Geyser lists Hill Country ranch for $17M

Development opportunities limited, but not impossible, at Hamilton Pool Ranch

Geyser Group's Michael Bernstein with aerial Hamilton Pool Ranch
Geyser Group's Michael Bernstein with aerial Hamilton Pool Ranch (LinkedIn, Google Maps, Getty)

Saddle up, would-be ranchers — an untouched tract spanning 738 acres just west of Austin has hit the market. 

The Geyser Group listed the Hamilton Pool Ranch in Spicewood asking just under $17 million. The property is entirely undeveloped and protected by a 2018 easement signed with the Nature Conservancy, but it has three carve outs that would allow for up to 40 acres of development.

As the outskirts of Austin transform from rural expanses to suburban sprawl, ranches like Hamilton Pool have seen “unprecedented demand” in the last three years, according to Lindsey Holubec, an agent with Republic Commercial Land & Brokerage who is handling the listing. Activity has cooled across the residential and land markets amid rising rates, but listings like Hamilton Pool suggest demand still exists. 

“I would say in the last 9 months we’ve reached a slower place in the market,” Holubec said, “but we’re still moving and grooving every day.”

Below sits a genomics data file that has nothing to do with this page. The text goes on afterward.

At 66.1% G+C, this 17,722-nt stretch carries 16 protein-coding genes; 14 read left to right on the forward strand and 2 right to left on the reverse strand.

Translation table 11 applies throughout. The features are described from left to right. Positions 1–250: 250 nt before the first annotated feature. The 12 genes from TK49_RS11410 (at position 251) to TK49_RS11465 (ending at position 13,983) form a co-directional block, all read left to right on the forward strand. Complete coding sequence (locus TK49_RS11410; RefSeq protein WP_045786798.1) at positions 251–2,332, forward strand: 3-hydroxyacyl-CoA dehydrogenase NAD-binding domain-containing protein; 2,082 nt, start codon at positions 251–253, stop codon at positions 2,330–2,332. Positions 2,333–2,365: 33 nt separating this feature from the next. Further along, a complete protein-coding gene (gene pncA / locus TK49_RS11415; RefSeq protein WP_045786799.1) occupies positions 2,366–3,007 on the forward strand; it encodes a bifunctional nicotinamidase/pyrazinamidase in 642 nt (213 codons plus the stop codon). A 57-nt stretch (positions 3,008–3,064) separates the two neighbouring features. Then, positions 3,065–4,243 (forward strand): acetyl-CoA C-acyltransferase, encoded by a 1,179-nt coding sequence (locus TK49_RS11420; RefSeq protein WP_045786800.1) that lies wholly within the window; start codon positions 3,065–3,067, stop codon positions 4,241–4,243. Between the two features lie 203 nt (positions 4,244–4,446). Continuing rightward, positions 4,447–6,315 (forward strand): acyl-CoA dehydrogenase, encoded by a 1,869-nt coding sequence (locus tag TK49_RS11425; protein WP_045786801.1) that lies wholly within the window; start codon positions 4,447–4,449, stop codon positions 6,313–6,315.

The easement on the land makes it impossible to build the kind of master-planned community or high-rise development that many builders might envision for such an untouched tract within a 30-minute drive from downtown Austin. But the Texas Hill Country, with its rolling vistas and easy access to Austin proper, has become a popular destination for “glamping” vacation spots. 

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Geyser acquired the ranch in 2021 with the intention of building a boutique hotel, but soon decided that was out of its area of expertise, Holubec said. The firm has more experience building multifamily residential projects in East Austin. 

Hamilton Pool listed last year with Dave Murray of DMTX Realty Group asking just under $19 million, or divided up into two ranches asking $5 million and $15 million each, according to a digital brochure. If a new owner decides against the hospitality route, the property could also work as a livestock ranch, hunting ground or personal residence under the easement terms. 

Just east of the property lies Preservation Ranch, a gated community of 20-plus-acre “ranchettes.” 

The end of 2020 and the first three quarters of 2021 marked “perhaps the most remarkable period Texas’ land market has ever experienced,” according to a study analyzing a representative sample of land sales by the Texas A&M Real Estate Research Center. Prices increased 26 percent to $4,426 per square foot by the third quarter of 2022, a 50 percent increase in just two and a half years. By the end of last year, dealmaking had slowed so significantly that researchers recorded the lowest number of quarterly sales since 2014. 

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